The competition was intense.
A recommendation to everyone participating in programming contests which evaluate the speed of the code: do not use Java.

The nuisances we can ignore in everyday development when favoring a reduction in coding time while sacrificing speed in runtime can not be ignored safely. It is extremely easy to get your code rejected by a "Time Limit Exceeded" error.

Java's performance issues caused my team no end of grief, and hampered our progress throughout most of the competition. Then, after the scoreboards had been frozen, I (who was in charge of writing the algorithms) lost it. So I opened gedit (and closed Eclipse) and a vty running bash, and went into a coding spree.

Unfortunately, that happened near the end of the competition, after unhealthily indulging in optimizing Java code. Well, the same code, in C, no optimization needed, ran successfully. One of the judges stated that the fact that we coded the solution in gedit and debugged with gdb was impressive.

I think I was desperate, didn't want to let my team, college and country down, and panicked. As it usually happens to people when the panic, I went to my happy place: I was, mentally, in my house, coding with no IDE: just gcc, gdb, a text editor, and me. And so it is that we had a successful submission.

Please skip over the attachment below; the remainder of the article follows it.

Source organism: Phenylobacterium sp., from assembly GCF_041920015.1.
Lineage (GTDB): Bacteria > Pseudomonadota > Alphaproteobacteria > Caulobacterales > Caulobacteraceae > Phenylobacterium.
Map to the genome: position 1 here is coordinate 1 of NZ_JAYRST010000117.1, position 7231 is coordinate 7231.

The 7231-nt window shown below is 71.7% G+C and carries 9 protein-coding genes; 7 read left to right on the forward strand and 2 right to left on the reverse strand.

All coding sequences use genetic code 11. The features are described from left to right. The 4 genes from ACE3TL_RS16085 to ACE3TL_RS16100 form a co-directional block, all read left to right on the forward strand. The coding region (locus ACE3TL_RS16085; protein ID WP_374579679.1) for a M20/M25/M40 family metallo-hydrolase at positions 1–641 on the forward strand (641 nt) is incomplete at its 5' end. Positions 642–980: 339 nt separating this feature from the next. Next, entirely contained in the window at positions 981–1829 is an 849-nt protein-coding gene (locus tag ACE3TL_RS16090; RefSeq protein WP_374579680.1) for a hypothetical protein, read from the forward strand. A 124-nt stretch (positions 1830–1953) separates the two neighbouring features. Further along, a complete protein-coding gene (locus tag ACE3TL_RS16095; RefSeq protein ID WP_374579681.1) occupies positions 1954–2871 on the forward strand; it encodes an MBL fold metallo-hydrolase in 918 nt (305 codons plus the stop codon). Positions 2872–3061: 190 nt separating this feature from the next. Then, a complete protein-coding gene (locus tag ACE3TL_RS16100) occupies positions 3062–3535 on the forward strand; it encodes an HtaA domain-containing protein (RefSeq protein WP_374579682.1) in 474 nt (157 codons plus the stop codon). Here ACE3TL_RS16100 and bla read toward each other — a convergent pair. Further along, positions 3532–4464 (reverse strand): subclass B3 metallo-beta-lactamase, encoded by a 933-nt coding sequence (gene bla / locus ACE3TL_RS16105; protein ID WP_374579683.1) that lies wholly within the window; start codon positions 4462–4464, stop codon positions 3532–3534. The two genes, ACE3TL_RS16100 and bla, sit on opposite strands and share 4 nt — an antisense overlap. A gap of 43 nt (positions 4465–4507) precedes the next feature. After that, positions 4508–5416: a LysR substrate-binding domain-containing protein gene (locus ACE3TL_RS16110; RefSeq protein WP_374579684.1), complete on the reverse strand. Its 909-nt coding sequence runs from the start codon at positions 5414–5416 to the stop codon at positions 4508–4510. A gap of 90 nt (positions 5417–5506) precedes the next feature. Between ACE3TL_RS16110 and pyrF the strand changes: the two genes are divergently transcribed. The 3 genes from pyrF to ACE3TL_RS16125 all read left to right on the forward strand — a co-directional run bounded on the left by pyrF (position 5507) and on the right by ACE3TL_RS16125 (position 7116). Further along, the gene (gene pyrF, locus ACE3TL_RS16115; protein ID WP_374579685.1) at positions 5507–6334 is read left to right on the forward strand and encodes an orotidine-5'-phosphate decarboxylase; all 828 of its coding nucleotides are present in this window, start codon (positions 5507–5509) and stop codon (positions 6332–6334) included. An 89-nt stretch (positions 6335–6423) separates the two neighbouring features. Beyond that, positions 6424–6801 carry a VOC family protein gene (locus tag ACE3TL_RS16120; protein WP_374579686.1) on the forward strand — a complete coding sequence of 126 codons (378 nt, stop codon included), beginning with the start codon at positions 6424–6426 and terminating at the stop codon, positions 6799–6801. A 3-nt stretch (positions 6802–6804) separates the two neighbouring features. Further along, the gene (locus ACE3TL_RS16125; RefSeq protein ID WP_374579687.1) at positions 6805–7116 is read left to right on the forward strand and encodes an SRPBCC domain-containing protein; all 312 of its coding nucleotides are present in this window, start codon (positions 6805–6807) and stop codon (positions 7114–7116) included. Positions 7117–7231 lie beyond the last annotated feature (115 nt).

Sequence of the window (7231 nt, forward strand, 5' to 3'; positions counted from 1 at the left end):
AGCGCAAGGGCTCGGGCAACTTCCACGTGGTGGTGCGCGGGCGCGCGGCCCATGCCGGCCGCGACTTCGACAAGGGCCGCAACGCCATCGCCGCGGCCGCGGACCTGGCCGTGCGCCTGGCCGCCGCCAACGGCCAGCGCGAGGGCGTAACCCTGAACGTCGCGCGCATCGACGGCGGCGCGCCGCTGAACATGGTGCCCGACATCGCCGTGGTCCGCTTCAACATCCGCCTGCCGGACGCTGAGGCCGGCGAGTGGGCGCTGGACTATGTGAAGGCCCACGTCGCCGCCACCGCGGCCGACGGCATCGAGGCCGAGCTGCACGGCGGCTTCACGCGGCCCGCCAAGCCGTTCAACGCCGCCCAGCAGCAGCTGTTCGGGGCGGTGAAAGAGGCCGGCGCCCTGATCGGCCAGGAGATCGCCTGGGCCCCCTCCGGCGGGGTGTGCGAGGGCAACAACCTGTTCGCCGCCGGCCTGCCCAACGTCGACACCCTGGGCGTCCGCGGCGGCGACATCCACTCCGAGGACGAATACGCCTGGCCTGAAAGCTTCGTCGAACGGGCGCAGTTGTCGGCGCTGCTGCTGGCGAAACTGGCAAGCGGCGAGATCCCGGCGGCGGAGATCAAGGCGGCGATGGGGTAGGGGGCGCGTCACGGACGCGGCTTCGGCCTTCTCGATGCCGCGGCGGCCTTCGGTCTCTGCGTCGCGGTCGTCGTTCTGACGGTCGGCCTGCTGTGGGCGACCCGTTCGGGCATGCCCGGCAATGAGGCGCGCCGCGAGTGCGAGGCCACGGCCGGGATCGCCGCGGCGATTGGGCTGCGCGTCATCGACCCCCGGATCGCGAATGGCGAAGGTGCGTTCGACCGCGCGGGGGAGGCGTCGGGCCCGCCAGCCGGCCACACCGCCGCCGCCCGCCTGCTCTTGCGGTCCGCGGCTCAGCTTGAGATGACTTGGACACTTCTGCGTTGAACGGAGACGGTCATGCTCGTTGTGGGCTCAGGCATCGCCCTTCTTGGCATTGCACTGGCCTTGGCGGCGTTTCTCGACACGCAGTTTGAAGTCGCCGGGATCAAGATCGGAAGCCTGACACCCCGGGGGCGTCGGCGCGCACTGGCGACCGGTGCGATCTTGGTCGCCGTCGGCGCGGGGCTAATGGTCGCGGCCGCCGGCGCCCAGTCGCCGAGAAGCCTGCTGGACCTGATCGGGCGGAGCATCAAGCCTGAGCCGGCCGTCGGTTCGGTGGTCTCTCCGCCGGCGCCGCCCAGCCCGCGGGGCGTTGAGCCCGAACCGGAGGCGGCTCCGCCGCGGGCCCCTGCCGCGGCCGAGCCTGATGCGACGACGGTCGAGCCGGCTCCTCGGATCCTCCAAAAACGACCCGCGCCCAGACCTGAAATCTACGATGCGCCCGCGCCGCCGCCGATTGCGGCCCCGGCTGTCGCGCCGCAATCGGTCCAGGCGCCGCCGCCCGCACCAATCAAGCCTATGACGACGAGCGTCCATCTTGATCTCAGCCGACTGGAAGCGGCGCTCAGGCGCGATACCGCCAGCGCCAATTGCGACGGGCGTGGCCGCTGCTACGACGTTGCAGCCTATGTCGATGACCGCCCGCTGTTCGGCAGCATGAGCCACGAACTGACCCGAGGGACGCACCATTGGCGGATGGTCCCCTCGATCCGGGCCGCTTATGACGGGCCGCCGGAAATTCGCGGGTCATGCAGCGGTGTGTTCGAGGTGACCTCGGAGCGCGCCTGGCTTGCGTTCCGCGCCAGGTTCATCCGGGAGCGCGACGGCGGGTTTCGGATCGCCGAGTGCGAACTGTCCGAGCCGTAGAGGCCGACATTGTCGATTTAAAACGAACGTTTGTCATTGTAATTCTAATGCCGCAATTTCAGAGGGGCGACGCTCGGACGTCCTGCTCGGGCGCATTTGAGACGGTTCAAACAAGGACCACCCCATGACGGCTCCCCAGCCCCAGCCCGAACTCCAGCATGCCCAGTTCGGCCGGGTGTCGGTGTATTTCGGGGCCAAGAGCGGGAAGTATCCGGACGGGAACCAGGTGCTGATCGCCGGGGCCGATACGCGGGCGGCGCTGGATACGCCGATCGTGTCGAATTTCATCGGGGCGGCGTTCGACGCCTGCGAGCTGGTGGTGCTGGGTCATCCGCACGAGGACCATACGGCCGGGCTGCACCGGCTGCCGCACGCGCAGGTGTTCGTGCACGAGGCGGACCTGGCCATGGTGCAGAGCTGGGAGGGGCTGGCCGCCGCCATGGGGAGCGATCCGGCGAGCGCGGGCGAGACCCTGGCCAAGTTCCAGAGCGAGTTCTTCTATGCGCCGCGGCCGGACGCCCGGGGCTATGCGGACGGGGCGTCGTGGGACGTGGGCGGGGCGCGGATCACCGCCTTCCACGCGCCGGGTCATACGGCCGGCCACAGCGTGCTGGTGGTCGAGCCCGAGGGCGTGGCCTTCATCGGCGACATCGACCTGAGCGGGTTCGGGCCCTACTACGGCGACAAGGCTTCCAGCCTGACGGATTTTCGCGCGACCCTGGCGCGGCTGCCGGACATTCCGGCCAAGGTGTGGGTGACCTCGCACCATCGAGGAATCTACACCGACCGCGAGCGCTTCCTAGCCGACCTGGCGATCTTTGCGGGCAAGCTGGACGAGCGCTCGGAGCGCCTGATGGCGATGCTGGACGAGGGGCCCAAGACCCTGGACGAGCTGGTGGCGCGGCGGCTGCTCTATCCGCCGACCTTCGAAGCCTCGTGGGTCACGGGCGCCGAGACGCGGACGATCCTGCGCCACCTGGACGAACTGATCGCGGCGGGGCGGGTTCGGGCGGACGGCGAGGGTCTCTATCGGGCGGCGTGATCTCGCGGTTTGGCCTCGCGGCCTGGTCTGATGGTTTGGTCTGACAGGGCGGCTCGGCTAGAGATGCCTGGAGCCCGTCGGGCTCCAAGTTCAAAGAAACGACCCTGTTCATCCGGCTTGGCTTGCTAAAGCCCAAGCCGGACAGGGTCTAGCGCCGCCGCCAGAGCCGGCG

I'm sorry to say we had no time to submit the other solutions we'd worked out, which is really sad because we'd have had a better standing.

But this was a fruitful experience in many ways. The most understandable one is, I think, that next year we will pointedly not code in Javaunless limitations in C (or maybe in C++, the team has yet to decide which we are learning) would make the implementation really long and painful, or at least severely error prone.

Fortunately, we have a year to prepare for the competition, which is about thrice the time we had to prepare this time around. Unfortunately, it's possible that one of the members of the team won't be able to compete next year for the happy reason that he's graduating.

If that's the case, we'll have to find a new person worthy of being in the happy, dynamic and ever optimist trio, "New Folder".

Alberto Estrella, Melvin González, thank you for your seriously large supply of patience, and for the laughs. It was, as it usually happens with ITESA graduates, a fun time. You're a great team to work with.

Maybe I'll post some anecdotal accounts of our stay in Cuba later on, but that remains unclear. There will be pictures available in Google Plus and probably in Facebook, too. Those might inspire me.

Well, that's it for this entry.

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